If You Get a Misspelled Twitter Message From a Friend, Don’t Click On Any Facebook Video Links

The Citizen's Guide to the Future
Sept. 24 2012 5:56 PM

If You Get a Misspelled Twitter Message From a Friend, Don’t Click On Any Facebook Video Links

Hackers are spreading malware among friends via direct messages on Twitter, where everyone writes like a spammer anyway.


A few days ago, I got a direct message on Twitter from a friend with whom I hadn’t spoken in a while. “lol ur famous now,” she wrote, and supplied a link.

Will Oremus Will Oremus

Will Oremus is Slate's senior technology writer.

Without a thought beyond, “She must have a very loose definition of ‘famous,’” I clicked—and quickly realized something wasn’t right. The link took me to Facebook, where a message popped up telling me I needed to be logged in to access an application. I closed the window without clicking and emailed my friend to let her know that her Twitter account had been hacked.


Apparently, though, plenty of people are going ahead and following instructions, whether out of irresistible curiosity or because they trust links that originate from people they know. Sophos’ Naked Security blog today confirms that this is a malware attack, and that it seems to be spreading.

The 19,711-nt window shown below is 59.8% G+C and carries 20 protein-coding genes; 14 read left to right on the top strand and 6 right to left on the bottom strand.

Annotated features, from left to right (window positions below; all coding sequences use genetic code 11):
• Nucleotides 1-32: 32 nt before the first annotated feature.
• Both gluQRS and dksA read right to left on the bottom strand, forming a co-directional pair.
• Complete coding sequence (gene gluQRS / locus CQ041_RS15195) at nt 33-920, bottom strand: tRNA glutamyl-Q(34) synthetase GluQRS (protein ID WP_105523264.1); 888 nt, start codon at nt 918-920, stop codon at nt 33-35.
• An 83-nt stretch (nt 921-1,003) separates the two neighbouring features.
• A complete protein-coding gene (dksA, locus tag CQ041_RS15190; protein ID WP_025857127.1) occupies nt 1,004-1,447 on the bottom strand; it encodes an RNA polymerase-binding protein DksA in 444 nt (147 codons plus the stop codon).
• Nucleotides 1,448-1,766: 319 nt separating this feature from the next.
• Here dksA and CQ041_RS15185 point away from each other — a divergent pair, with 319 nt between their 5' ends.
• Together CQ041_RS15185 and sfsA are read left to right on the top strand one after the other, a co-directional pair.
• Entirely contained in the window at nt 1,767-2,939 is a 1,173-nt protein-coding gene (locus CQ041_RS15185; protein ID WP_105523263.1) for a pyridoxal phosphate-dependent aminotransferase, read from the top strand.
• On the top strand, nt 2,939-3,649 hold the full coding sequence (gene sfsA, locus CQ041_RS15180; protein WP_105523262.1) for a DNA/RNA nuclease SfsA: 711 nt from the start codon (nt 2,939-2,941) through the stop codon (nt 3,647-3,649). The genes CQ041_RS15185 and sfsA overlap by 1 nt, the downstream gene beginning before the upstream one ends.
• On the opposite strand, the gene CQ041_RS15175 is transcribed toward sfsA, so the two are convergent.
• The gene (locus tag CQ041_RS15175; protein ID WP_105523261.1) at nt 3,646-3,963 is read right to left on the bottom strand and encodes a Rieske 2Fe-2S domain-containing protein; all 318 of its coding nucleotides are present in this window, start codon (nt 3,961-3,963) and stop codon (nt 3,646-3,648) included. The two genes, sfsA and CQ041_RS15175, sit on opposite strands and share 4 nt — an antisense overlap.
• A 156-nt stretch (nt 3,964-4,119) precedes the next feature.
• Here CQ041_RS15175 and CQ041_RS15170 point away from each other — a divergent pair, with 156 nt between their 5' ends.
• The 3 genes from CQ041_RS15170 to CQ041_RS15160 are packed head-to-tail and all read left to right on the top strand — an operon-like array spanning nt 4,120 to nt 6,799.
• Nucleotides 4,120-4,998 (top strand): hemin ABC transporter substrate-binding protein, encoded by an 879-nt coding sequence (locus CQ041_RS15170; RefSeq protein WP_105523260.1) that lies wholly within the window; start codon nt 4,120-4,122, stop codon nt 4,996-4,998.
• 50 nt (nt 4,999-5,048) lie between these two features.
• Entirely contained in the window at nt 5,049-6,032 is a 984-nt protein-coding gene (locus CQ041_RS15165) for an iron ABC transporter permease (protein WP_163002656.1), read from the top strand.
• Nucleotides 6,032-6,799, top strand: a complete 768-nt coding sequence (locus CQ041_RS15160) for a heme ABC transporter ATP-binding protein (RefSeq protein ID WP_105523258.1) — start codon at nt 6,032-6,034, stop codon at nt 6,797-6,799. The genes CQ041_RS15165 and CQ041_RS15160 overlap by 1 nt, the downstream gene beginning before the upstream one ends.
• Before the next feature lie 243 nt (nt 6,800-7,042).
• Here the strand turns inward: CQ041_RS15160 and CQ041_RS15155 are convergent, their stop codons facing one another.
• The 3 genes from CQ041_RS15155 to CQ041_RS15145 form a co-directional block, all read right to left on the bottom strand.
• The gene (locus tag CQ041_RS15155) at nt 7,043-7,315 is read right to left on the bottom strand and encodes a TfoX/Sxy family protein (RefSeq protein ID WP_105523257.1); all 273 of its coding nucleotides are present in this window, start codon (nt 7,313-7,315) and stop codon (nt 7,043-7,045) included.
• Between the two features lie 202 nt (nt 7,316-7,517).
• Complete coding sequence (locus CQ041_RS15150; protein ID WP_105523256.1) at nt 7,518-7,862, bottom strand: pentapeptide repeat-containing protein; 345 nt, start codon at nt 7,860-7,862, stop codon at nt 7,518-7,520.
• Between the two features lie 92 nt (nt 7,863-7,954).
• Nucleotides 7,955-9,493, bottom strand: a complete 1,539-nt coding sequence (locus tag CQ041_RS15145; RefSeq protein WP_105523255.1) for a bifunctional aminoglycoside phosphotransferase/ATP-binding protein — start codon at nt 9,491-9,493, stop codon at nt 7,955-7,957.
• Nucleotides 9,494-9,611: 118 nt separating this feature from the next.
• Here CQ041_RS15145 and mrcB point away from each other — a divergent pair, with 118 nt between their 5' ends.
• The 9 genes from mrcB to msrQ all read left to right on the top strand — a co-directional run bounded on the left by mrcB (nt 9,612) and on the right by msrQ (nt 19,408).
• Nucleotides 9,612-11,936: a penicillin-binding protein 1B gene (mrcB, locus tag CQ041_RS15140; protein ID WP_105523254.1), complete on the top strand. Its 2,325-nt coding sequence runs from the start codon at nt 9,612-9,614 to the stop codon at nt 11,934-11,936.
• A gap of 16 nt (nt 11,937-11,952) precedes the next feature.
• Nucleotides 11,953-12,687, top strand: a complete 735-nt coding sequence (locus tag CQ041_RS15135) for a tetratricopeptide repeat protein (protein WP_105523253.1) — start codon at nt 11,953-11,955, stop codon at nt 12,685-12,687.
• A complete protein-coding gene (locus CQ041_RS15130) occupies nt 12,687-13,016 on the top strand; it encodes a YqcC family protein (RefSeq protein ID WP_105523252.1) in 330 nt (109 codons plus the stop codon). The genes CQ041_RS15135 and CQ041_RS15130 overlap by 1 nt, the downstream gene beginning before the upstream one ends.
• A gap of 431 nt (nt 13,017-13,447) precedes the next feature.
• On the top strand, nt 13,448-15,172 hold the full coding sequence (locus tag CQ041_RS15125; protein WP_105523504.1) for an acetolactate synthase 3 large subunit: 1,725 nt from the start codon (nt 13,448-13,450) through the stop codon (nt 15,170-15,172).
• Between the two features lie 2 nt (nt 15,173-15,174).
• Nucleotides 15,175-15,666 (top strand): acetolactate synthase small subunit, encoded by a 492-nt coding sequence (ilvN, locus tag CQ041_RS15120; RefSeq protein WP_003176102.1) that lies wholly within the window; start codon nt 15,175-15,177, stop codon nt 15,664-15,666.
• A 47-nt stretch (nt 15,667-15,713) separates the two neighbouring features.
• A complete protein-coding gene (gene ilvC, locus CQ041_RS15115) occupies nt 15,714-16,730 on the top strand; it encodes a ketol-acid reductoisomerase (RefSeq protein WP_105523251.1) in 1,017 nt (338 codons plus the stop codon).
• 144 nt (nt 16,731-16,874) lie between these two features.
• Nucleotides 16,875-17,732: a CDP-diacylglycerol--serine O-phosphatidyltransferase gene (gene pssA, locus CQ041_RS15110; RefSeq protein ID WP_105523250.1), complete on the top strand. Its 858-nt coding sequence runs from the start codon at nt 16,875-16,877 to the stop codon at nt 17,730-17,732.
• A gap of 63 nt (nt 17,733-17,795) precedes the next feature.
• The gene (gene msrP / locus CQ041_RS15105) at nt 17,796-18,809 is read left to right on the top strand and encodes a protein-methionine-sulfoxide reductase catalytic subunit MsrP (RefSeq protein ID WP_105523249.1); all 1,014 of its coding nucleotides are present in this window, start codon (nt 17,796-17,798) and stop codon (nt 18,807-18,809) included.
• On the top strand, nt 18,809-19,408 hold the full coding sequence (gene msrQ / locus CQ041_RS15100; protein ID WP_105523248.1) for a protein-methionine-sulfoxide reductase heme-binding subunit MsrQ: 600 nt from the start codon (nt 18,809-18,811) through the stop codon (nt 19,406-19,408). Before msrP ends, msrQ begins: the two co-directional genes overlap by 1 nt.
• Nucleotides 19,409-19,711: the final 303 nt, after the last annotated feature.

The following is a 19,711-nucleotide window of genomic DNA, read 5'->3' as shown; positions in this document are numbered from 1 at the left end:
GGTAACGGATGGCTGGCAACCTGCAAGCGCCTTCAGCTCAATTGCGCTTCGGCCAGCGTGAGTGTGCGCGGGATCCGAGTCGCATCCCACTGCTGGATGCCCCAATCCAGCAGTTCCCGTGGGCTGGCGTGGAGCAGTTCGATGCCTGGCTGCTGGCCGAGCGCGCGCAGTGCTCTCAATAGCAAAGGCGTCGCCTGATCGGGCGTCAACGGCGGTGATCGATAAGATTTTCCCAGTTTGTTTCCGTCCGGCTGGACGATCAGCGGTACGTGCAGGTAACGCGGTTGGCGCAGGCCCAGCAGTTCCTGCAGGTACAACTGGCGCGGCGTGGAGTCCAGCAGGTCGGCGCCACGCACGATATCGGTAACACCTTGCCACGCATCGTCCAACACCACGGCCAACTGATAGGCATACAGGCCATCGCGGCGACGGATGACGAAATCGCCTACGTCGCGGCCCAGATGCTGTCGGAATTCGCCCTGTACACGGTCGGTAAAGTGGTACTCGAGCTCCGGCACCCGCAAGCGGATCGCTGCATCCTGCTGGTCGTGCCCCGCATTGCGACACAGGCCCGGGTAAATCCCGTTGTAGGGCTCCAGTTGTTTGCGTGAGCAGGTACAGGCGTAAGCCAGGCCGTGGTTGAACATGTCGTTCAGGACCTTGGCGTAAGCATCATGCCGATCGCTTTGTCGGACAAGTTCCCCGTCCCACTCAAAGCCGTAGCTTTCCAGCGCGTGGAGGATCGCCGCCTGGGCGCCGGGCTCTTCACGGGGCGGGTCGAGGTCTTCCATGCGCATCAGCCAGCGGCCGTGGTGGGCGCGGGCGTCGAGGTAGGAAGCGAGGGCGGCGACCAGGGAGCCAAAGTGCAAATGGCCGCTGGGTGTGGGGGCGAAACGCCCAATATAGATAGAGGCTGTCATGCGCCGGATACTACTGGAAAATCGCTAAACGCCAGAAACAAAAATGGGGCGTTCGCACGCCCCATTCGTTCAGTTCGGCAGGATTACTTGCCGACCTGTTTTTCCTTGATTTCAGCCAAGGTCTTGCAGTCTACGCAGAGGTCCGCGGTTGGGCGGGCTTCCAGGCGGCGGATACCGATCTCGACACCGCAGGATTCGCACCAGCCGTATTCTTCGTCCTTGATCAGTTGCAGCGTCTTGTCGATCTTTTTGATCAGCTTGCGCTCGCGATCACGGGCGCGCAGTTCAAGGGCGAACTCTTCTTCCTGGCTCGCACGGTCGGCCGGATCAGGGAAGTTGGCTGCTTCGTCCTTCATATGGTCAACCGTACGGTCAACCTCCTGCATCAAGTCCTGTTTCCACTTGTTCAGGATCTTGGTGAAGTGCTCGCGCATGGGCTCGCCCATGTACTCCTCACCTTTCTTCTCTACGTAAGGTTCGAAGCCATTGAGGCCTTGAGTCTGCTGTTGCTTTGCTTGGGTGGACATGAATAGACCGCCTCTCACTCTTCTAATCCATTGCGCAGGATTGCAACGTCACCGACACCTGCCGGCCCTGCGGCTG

Variations on the wording include “your in this <link> LoL” and “you even see him taping you <link> that’s awful.” Those who do log in are greeted by a message telling them an update to their YouTube player is needed to view the clip. When they click “install,” Sophos reports, they download a program called “FlashPlayerV10.1.57.108.exe”—a known Trojan with the ability to copy itself onto other machines. From Naked Security:

Quite how users' Twitter accounts became compromised to send the malicious DMs in the first place isn't currently clear, but the attack underlines the importance of not automatically clicking on a link just because it appeared to be sent to you by a trusted friend.

This is far from the first scam to spread via social media. In July reports surfaced of Russian hackers using unsolicited Twitter messages to infect PCs with a nefarious exploit kit. And earlier this year a direct message scam told its targets, “Hey some person is saying horrible things about you.” Nor has Facebook been immune to similar attacks.

Many have pointed out that these types of social-media scams trade on the trust we have in our friends, making them more effective than your standard Nigerian email scam. Of course, your friends’ email accounts can be hacked too. But at least you can generally tell when an email from a friend is written in a voice or style that seems unlike her own.

The beauty of the Twitter direct-message hack is that Twitter’s brevity constraints sometimes force even accomplished writers to construct sentences like “lol ur famous now.” On Twitter, in short, we all write like spammers.

Future Tense is a partnership of SlateNew America, and Arizona State University.



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